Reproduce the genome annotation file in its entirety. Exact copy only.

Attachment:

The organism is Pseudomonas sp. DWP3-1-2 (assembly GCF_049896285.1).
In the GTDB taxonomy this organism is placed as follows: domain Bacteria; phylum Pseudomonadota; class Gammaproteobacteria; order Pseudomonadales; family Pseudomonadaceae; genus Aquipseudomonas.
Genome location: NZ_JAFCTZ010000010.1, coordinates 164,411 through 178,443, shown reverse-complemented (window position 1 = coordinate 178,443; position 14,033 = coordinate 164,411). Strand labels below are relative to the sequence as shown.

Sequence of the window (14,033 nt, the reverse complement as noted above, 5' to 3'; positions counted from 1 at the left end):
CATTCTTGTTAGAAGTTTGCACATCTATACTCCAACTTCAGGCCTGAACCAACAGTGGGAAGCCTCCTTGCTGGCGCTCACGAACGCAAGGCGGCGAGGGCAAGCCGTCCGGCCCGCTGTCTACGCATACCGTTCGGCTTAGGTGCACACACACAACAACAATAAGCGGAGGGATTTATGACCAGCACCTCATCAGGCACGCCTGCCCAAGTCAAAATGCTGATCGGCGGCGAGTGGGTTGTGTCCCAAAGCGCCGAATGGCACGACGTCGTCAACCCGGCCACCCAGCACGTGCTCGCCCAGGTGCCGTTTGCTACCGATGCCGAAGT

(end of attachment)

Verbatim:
The organism is Pseudomonas sp. DWP3-1-2 (assembly GCF_049896285.1).
In the GTDB taxonomy this organism is placed as follows: domain Bacteria; phylum Pseudomonadota; class Gammaproteobacteria; order Pseudomonadales; family Pseudomonadaceae; genus Aquipseudomonas.
Genome location: NZ_JAFCTZ010000010.1, coordinates 164,411 through 178,443, shown reverse-complemented (window position 1 = coordinate 178,443; position 14,033 = coordinate 164,411). Strand labels below are relative to the sequence as shown.

Sequence of the window (14,033 nt, the reverse complement as noted above, 5' to 3'; positions counted from 1 at the left end):
CATTCTTGTTAGAAGTTTGCACATCTATACTCCAACTTCAGGCCTGAACCAACAGTGGGAAGCCTCCTTGCTGGCGCTCACGAACGCAAGGCGGCGAGGGCAAGCCGTCCGGCCCGCTGTCTACGCATACCGTTCGGCTTAGGTGCACACACACAACAACAATAAGCGGAGGGATTTATGACCAGCACCTCATCAGGCACGCCTGCCCAAGTCAAAATGCTGATCGGCGGCGAGTGGGTTGTGTCCCAAAGCGCCGAATGGCACGACGTCGTCAACCCGGCCACCCAGCACGTGCTCGCCCAGGTGCCGTTTGCTACCGATGCCGAAGT